Tuesday, 15 May 2012
Santigold - Master Of My Make Believe
When we last heard from Santi White she was known as Santogold and had just produced one of the most infectious debut albums of the last few years with her 2008 self-titled album. Now, with a legally enforced moniker change, she’s back to take up where she left off.
Though she’s previously proven her pure pop credentials with songwriting credits for Christina Aguilera and Ashlee Simpson ‘Master of My Make Believe’ falls just too far outside of the mainstream to rack up chart hits. This doesn’t mean that there’s a shortage of catchy choruses, just a record that feels akin to a rejection of the dubstep/RnB inspired music that dominates the charts. Instead there is a welcome eclecticism and darkness to tracks such as the tribal soul-punk of ‘God From the Machine’. When Santigold sings ‘you can make it alone’ you believe her in a way you never would if the track came from one of the artists she has written for in the past.
Like MIA, Santi always talked a good game and also like MIA there is some of the same dancehall influence at work here. Partly recorded in Jamaica with Switch on production the sound of their Major Lazer collaborations has clearly fed into ‘Master of My Make Believe’. On tracks like ‘Fame’ kettle drums rumble and bounce as Santigold offers an indication of an American culture that aspires to empty fame. But when she admits she wants it ‘maybe just a little though’ and the tracks winds up into a true electro-banger there’s an energy and inventiveness mostly absent from modern pop music.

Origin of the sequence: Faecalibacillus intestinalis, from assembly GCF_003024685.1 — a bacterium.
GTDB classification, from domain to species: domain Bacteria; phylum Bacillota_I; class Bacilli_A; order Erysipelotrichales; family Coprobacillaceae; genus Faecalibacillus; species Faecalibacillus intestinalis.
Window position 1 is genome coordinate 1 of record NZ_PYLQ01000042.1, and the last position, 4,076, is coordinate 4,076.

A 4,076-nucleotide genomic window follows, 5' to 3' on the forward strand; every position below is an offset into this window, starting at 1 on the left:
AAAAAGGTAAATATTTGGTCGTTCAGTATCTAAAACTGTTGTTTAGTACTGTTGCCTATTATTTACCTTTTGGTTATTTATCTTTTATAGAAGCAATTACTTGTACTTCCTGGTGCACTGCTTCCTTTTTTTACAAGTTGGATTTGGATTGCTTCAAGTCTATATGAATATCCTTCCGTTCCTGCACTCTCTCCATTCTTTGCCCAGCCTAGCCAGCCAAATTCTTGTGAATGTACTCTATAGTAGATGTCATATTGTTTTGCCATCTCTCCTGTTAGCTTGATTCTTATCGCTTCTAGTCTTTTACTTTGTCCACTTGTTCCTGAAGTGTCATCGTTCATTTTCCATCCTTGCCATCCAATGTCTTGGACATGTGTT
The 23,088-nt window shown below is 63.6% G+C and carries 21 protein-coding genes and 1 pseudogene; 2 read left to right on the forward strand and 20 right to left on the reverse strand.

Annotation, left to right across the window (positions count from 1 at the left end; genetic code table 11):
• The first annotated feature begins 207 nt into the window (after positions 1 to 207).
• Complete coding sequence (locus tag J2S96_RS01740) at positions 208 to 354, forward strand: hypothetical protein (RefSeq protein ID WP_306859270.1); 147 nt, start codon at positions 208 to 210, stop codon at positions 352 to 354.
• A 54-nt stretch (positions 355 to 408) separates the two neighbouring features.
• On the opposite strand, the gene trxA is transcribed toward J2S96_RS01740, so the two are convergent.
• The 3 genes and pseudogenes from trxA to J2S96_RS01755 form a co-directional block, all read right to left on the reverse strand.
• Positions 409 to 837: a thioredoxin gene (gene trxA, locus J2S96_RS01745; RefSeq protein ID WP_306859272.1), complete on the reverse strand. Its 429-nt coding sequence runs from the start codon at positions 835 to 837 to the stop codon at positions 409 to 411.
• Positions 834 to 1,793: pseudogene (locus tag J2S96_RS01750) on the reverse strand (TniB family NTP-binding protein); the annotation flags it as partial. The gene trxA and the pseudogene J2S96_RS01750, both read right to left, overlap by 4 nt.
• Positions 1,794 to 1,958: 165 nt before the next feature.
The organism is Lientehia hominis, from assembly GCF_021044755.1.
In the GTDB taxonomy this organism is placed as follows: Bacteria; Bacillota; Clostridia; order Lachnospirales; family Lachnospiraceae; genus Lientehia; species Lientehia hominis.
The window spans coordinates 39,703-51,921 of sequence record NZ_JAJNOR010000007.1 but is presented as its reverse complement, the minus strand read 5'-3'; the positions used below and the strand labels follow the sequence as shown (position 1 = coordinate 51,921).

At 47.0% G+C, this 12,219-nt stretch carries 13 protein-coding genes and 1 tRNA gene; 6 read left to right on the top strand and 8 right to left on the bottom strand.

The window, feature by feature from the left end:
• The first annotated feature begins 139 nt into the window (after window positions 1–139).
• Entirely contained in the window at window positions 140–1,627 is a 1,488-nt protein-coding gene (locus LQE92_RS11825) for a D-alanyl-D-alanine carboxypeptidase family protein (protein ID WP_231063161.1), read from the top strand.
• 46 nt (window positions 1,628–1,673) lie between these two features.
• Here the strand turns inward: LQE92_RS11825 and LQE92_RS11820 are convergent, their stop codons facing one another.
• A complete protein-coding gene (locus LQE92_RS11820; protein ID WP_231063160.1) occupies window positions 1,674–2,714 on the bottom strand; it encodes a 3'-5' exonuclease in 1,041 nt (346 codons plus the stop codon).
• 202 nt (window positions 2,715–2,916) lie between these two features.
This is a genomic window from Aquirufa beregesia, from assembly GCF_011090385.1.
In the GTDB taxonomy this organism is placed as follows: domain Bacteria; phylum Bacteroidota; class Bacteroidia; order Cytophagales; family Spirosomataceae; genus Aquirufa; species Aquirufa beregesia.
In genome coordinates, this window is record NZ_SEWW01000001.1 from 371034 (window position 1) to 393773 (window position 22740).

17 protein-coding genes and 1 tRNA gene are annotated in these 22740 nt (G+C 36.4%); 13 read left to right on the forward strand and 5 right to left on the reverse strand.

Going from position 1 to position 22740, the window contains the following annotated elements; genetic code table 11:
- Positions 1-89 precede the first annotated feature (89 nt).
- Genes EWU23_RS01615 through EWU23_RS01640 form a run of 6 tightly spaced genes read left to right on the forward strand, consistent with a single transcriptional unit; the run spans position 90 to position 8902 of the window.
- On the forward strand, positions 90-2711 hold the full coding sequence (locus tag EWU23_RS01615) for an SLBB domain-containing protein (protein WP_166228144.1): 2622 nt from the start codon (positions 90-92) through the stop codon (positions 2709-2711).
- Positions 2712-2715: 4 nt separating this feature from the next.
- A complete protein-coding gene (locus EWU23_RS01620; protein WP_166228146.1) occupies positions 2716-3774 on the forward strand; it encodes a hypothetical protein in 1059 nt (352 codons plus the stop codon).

Unfortunately not every track succeeds as an art-pop statement. Compared to the sassiness of the Sugababes track with which it shares its name ‘Freak Like Me’ feels awkward and uneven. Whereas the Sugababes track helped to popularize the art of the mash-up, Santigold’s relies on an unappealing cut up vocal hook and one of Switch’s less limber productions, reeled back into a world in which Nicki Minaj and co have co-opted her neon chic. It’s harder for an artist to stress their individuality when her sound doesn’t feel as fresh as it did four years ago.
Fresher material is to be found with new-wave standout ‘Disparate Youth’ and mid-tempo ‘The Riot’s Gone’ which sound more akin to another set of Santigold cohorts Nick Zinner and Karen O’s Yeah Yeah Yeahs. The second of those tracks even features a coda not a million miles away from the Yeah Yeahs Yeahs own ‘Maps’. Another twist comes ‘The Keepers’ which starts with oriental bells and Santi singing about ‘smoke in her eyes’ before hitting a wide-screen 80’s chorus.
The final two tracks encapsulate both its creator’s strengths and her weaknesses. The descending electronic bleeps and kettle drum slaps of ‘Look at these Hoes’ seems to aim for the self-awareness of LCD Soundsystem but meanders like a directionless diatribe. Perhaps Santigold is jealous of the success her songs have had in other hands but if so she’s determined to rectify this she seems prepared to do battle on her own terms only. On the other hand ‘Big Mouth’ pours more whip-crack craziness into three minutes of whoops, drops and sheer attitude than any one song has any right to and is all the better for it.
Hip but not always the danceable statement of intent it aspires to be.